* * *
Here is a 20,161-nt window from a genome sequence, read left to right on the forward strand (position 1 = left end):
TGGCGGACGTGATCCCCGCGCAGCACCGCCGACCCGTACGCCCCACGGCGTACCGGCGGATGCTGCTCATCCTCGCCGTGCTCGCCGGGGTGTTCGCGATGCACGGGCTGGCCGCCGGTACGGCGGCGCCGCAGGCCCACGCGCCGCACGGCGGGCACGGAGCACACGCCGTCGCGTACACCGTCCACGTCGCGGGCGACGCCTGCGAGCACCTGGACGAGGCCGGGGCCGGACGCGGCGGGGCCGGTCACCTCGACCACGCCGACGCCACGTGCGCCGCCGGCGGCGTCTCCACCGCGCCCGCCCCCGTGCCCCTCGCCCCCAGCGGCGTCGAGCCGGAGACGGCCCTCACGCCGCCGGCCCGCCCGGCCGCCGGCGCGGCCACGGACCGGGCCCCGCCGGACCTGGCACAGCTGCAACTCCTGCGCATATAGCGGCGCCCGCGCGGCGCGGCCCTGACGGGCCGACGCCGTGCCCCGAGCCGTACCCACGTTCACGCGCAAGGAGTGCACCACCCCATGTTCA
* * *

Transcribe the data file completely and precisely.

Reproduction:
Here is a 20,161-nt window from a genome sequence, read left to right on the forward strand (position 1 = left end):
TGGCGGACGTGATCCCCGCGCAGCACCGCCGACCCGTACGCCCCACGGCGTACCGGCGGATGCTGCTCATCCTCGCCGTGCTCGCCGGGGTGTTCGCGATGCACGGGCTGGCCGCCGGTACGGCGGCGCCGCAGGCCCACGCGCCGCACGGCGGGCACGGAGCACACGCCGTCGCGTACACCGTCCACGTCGCGGGCGACGCCTGCGAGCACCTGGACGAGGCCGGGGCCGGACGCGGCGGGGCCGGTCACCTCGACCACGCCGACGCCACGTGCGCCGCCGGCGGCGTCTCCACCGCGCCCGCCCCCGTGCCCCTCGCCCCCAGCGGCGTCGAGCCGGAGACGGCCCTCACGCCGCCGGCCCGCCCGGCCGCCGGCGCGGCCACGGACCGGGCCCCGCCGGACCTGGCACAGCTGCAACTCCTGCGCATATAGCGGCGCCCGCGCGGCGCGGCCCTGACGGGCCGACGCCGTGCCCCGAGCCGTACCCACGTTCACGCGCAAGGAGTGCACCACCCCATGTTCA